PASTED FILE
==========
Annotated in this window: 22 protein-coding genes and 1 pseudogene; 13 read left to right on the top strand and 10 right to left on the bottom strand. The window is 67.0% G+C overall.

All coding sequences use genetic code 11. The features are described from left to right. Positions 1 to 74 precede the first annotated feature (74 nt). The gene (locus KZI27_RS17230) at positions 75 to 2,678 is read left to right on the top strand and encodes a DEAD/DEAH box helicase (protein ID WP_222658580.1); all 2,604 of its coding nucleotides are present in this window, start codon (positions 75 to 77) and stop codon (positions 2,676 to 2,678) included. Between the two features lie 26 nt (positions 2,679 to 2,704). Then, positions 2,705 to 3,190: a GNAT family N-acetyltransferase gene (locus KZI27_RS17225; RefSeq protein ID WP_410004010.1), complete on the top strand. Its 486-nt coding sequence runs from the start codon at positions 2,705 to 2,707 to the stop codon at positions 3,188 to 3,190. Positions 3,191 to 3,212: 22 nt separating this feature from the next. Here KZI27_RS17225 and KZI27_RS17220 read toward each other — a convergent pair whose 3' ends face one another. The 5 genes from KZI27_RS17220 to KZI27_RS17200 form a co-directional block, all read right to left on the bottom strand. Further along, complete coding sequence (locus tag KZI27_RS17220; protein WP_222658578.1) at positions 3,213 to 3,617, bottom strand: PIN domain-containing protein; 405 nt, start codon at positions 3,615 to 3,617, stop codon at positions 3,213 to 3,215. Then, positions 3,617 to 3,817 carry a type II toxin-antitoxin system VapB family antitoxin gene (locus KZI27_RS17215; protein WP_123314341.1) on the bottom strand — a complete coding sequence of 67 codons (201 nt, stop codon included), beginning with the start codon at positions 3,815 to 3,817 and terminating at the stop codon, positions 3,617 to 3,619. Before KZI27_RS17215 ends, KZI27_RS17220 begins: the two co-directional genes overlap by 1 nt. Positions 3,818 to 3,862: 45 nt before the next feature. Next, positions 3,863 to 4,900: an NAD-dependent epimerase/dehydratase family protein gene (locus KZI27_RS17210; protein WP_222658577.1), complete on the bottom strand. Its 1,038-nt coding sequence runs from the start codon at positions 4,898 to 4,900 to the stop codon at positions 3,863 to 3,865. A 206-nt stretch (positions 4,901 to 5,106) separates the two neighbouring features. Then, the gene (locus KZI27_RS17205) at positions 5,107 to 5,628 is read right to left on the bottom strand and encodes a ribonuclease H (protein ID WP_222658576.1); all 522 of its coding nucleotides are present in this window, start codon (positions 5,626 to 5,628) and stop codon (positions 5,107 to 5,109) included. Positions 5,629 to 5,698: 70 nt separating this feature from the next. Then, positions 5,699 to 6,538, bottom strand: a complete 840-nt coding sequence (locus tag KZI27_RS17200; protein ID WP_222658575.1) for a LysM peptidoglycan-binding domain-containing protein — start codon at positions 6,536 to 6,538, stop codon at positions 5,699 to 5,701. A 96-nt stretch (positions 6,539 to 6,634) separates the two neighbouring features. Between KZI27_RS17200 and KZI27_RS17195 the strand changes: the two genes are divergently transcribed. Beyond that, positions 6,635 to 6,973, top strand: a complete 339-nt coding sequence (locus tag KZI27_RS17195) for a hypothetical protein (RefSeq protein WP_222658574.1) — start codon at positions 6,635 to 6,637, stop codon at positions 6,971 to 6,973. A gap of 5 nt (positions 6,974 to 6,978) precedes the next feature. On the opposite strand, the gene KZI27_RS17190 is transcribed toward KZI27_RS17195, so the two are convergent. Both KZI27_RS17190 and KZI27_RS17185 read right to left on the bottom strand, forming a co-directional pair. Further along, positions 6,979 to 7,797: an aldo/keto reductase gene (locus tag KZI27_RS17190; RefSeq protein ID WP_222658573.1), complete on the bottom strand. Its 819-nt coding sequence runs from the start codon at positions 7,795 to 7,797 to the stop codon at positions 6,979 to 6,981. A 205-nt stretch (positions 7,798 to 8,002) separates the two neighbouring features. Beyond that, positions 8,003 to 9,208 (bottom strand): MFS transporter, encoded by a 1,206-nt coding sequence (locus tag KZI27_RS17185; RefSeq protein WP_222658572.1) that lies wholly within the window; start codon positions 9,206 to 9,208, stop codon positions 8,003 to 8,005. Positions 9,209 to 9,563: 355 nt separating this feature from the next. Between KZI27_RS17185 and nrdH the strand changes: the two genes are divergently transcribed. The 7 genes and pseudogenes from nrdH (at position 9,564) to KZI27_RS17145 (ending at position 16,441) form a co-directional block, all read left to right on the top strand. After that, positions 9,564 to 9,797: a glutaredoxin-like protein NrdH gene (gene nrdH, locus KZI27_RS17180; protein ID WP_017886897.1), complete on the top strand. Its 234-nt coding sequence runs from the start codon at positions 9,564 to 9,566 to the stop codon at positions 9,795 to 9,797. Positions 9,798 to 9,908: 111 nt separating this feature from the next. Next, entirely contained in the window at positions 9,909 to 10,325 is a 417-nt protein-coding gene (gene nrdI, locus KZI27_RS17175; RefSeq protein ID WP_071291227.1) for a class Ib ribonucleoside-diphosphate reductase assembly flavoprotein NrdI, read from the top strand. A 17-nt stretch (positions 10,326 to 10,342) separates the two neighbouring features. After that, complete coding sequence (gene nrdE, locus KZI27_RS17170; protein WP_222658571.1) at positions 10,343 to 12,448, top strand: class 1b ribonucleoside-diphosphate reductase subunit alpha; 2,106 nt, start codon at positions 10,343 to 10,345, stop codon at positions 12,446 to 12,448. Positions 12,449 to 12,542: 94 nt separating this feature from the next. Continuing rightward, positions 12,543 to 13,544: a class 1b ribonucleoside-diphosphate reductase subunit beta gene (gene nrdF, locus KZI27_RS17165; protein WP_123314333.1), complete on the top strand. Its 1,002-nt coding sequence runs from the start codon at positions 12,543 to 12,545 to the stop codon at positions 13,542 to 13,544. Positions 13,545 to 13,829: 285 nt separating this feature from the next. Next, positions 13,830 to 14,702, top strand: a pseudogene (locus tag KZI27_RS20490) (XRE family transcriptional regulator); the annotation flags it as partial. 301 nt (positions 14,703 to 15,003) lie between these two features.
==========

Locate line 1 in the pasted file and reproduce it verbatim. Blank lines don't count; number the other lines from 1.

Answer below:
Annotated in this window: 22 protein-coding genes and 1 pseudogene; 13 read left to right on the top strand and 10 right to left on the bottom strand. The window is 67.0% G+C overall.